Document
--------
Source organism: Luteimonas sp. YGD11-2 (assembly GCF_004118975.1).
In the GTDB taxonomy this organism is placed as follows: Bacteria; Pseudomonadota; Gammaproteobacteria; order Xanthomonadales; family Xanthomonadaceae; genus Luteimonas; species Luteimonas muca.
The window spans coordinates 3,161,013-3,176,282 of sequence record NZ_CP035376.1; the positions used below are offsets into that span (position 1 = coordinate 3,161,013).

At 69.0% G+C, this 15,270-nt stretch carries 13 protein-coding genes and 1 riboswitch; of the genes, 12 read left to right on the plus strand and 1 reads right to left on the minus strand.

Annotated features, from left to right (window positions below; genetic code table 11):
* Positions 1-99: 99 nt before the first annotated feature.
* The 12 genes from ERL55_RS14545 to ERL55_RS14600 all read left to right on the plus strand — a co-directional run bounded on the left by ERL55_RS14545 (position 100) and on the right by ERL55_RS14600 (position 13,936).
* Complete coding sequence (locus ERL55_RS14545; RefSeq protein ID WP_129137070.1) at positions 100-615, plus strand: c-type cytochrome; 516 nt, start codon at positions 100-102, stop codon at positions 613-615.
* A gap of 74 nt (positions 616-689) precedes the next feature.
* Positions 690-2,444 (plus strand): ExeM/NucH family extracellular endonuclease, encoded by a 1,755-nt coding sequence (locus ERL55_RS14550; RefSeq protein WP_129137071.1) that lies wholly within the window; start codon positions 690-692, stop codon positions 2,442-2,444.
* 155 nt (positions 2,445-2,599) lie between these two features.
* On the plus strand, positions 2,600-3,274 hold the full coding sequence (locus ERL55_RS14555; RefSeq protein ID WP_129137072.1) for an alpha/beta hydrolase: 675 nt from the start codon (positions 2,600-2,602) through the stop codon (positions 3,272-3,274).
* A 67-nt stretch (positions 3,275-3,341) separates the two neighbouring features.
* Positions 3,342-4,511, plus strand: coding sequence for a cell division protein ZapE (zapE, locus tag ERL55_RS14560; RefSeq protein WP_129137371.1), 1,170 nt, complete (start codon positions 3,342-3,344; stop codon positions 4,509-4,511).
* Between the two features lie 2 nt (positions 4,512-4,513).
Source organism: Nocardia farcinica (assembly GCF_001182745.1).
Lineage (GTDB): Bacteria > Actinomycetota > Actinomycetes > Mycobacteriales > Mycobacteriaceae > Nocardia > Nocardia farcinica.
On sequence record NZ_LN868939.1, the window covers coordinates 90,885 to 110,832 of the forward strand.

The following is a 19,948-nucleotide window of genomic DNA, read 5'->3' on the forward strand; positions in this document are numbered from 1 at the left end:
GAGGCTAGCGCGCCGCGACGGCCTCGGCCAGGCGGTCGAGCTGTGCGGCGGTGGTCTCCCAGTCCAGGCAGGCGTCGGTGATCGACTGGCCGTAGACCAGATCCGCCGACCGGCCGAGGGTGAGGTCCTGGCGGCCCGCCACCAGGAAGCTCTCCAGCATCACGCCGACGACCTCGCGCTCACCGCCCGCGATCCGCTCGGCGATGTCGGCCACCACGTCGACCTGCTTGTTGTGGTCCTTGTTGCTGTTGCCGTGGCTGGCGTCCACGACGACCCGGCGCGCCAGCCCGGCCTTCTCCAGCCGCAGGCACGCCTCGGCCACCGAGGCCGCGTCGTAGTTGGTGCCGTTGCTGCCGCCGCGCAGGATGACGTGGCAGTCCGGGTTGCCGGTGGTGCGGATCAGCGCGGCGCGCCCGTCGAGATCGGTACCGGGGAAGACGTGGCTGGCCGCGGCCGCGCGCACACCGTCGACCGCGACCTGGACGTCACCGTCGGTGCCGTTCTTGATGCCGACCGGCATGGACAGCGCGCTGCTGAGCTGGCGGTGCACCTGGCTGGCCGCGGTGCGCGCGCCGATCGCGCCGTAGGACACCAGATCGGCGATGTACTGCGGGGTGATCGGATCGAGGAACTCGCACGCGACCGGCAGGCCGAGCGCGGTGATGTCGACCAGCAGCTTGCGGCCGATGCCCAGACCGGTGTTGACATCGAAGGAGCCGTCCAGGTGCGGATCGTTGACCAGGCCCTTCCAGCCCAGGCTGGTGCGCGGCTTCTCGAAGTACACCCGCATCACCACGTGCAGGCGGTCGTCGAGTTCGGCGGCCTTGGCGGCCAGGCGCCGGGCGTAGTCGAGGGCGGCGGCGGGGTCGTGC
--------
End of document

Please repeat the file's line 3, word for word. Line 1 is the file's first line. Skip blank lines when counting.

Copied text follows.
The window spans coordinates 3,161,013-3,176,282 of sequence record NZ_CP035376.1; the positions used below are offsets into that span (position 1 = coordinate 3,161,013).